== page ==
Friday, July 1, 2011

A Return to Traditional Ways of Receiving Communion

Offerimus Tibi Domine June 22, 2011:

Among other things, the papal Master of Ceremonies [Msgr. Guido Marini] spoke of the ancient tradition of focusing on Christ in a physical way in the sacred liturgy, either though the eastwards orientation of the Eucharistic Prayer or where the crucifix or other image of Christ (the great panto-creator images on the apse of ancient churches) stood in for the eastward orientation. He thought that recently we have been in danger of losing this and that this is not a small detail but something of central importance, for in the past everyone (including the priest) prayed towards the same point - showing that the Lord was coming and that together we all looked towards Him.

Mgr Marini also posited that kneeling before the presence of the Lord makes it all the clearer that it really is Jesus and implies our adoration of Him. Not that we just receive Him but that we kneel before Him. To kneel accomplishes the truth of our relationship with Him - we adore. This is true freedom because man submits to slavery to many other earthly things - we bow down before these false gods - but to kneel before Christ expressses the truth and therefore reveals the dignity of man before the Lord of Life. Kneeling is the TYPICAL sign of offering our hearts and lives. The Church that kneels in the body will adore in the heart.


Of the Holy Father's example in the Papal liturgies where Holy Communion is now always administered by Pope Benedict on the tongue to kneeling communicants he said that it was the Holy Father's practice and intention - BEYOND INDULTS AND PERMISSIONS - that this remains a law of universal character. That Holy Communion received on the tongue and kneeling was more than just the Pope's personal desire. The Holy Father's intention is that people and priests follow his example. I could not help thinking of the recent request made by the Bishops' Conference in England and Wales and how this fitted in with the Holy Father's example?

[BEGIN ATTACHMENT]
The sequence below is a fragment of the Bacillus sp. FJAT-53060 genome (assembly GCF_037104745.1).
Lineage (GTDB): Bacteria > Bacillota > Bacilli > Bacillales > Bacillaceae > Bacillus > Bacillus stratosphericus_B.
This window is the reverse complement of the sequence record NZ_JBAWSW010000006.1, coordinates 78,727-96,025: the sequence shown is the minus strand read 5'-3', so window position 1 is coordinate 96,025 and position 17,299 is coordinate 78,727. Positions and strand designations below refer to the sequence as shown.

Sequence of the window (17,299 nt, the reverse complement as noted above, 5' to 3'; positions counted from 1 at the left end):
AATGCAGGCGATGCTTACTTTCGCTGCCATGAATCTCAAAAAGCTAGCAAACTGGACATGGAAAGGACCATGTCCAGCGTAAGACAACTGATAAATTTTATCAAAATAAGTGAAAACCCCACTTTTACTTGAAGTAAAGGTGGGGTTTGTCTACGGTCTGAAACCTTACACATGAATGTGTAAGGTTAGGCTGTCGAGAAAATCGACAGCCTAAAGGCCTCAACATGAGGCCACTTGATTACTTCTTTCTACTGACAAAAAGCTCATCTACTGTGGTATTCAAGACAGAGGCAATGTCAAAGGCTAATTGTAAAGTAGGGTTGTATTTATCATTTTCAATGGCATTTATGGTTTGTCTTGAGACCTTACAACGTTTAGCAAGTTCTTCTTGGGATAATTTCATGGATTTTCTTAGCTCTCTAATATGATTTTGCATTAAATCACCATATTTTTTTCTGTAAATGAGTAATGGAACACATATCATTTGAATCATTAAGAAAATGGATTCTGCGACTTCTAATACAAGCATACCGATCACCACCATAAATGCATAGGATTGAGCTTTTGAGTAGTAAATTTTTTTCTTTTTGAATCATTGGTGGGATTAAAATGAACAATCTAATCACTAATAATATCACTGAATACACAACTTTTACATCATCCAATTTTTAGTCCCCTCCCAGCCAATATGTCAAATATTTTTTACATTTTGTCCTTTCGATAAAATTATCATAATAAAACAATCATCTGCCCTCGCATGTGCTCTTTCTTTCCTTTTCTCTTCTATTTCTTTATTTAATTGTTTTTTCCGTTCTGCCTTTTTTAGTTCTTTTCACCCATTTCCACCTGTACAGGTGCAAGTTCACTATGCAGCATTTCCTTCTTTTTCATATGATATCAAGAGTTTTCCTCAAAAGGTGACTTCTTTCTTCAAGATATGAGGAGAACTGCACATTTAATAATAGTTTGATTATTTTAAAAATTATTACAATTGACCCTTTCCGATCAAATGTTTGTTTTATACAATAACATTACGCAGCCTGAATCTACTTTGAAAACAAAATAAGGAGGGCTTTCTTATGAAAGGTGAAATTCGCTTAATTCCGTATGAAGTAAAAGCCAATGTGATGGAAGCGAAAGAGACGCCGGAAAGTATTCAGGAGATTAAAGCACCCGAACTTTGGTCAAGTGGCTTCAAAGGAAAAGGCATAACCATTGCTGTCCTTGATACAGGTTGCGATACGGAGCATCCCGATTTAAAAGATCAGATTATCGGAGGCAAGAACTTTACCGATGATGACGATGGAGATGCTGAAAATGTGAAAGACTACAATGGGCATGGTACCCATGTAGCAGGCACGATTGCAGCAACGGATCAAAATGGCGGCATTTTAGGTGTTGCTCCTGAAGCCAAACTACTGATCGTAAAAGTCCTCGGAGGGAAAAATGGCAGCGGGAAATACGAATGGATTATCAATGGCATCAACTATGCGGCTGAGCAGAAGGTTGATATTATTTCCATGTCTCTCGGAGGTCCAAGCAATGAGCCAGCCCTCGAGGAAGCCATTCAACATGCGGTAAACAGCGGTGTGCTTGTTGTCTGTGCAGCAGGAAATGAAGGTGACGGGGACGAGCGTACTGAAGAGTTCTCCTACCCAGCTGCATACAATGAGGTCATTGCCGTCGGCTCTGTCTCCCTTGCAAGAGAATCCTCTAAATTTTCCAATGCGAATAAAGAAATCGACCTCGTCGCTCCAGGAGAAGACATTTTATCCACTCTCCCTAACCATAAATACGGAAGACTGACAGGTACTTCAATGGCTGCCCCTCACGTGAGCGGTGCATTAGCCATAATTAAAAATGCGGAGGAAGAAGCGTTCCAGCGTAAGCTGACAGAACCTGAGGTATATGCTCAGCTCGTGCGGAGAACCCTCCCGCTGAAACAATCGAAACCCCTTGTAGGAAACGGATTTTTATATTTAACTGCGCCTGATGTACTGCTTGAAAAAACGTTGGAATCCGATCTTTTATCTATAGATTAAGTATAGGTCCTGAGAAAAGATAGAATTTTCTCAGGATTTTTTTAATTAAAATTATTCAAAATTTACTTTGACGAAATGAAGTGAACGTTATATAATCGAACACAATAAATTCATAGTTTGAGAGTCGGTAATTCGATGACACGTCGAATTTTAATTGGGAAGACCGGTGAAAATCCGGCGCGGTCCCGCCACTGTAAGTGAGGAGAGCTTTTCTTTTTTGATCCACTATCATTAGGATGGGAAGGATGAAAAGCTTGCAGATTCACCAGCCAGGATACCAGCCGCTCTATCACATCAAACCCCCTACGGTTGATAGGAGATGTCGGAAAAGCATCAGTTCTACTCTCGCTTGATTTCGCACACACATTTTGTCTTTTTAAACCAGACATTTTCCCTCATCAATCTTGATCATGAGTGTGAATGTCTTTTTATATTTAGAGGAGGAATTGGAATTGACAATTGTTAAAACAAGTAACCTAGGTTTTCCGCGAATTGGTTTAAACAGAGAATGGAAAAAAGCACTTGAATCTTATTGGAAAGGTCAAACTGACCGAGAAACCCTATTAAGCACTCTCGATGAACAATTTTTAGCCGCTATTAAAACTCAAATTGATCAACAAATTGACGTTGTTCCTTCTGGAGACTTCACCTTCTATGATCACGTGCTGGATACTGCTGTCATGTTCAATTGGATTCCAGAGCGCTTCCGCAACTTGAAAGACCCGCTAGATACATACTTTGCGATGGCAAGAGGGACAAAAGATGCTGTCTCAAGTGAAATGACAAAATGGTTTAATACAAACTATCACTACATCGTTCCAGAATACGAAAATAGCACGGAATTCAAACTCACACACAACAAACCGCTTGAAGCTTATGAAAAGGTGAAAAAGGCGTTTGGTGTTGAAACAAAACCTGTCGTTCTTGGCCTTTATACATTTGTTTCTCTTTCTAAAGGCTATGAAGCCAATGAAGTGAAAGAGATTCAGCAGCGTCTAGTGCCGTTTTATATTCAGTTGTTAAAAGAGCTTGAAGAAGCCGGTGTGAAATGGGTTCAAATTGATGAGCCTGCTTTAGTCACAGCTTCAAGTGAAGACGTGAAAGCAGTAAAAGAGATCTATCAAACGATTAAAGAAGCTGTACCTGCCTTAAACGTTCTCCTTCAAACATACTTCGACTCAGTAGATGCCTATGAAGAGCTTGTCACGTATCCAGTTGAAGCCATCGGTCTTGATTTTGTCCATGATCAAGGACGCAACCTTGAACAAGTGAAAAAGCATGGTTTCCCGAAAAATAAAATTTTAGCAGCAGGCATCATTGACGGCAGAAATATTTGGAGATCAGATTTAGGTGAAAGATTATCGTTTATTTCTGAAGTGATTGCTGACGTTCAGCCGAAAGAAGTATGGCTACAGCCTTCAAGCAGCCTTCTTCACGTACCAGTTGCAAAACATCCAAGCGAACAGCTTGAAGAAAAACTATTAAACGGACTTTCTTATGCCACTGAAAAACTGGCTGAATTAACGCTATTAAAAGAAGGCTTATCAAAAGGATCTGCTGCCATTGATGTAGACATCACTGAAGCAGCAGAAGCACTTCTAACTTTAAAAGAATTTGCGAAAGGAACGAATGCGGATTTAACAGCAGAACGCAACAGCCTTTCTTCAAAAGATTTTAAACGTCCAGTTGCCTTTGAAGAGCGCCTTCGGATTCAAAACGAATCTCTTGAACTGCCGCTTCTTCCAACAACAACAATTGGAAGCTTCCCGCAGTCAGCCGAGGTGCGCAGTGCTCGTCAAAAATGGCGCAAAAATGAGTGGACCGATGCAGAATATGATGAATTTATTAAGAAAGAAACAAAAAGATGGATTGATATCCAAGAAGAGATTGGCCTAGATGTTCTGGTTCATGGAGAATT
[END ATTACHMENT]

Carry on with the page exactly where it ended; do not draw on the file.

Holy Mass was offered by Cardinal Piacenza, Prefect of the Congregation for Clergy. It was much commented upon that at the canon of the Mass he dropped his voice considerably (even though microphones were used) and so the canon was not actually silent but sotto voce. It had a very dramatic effect on concentrating the mind and heart and bringing about a tangible sense of reverence and prayer.

Another of yestedays talks was given by Bishop Athanasius Schnieder (author of "Dominus Est" in which he calls for a fullsome return to receiving HolyCommunion kneeling and on the tongue).

The Bishop posited that there were some outward signs that the more ancient form of the Mass and the new Mass shared and although some of these are not always seen in the new Mass they could fruitfully be used more frequently. These are:

  • Eastward orientation during the Eucharistic Prayer
  • Kneeling at altar rails for Holy Communion
  • Communion received on the tongue

Of eastward facing the said that the shared orientation of priest and people is a "great gift" leading us together towards the Lord. He also suggested that the more frequent genuflections found in the Extraordinary Form of the Mass could most helpfully be incoporated into the Ordinary Form.

He spoke of innovations that moved away from an attitude of adoration, silence and wonder as examples of a liturgy that had abandoned the meaning of the psalmist when he said, "Not to us Lord, not to us, but to your Name give the glory" and moved to an attitude of "To our name give the glory!"

He spoke of the example of the Holy Father and implored us TO THINK AND ACT WITH PETER.

When asked what we should do when people, priests and even bishops refuse to do this he said that we should see it as a call to make expiation for them and to console Our Lord in the Blessed Sacrament by our acts of prayer, love and adoration. He said that he saw it as a loss of fidelity to the Holy Father by people, priests and even bishops. WHERE PETER IS, THERE IS THE CHURCH. That is why we should follow the Holy Father's example.

How I wish there were more than ten clergy from England here!

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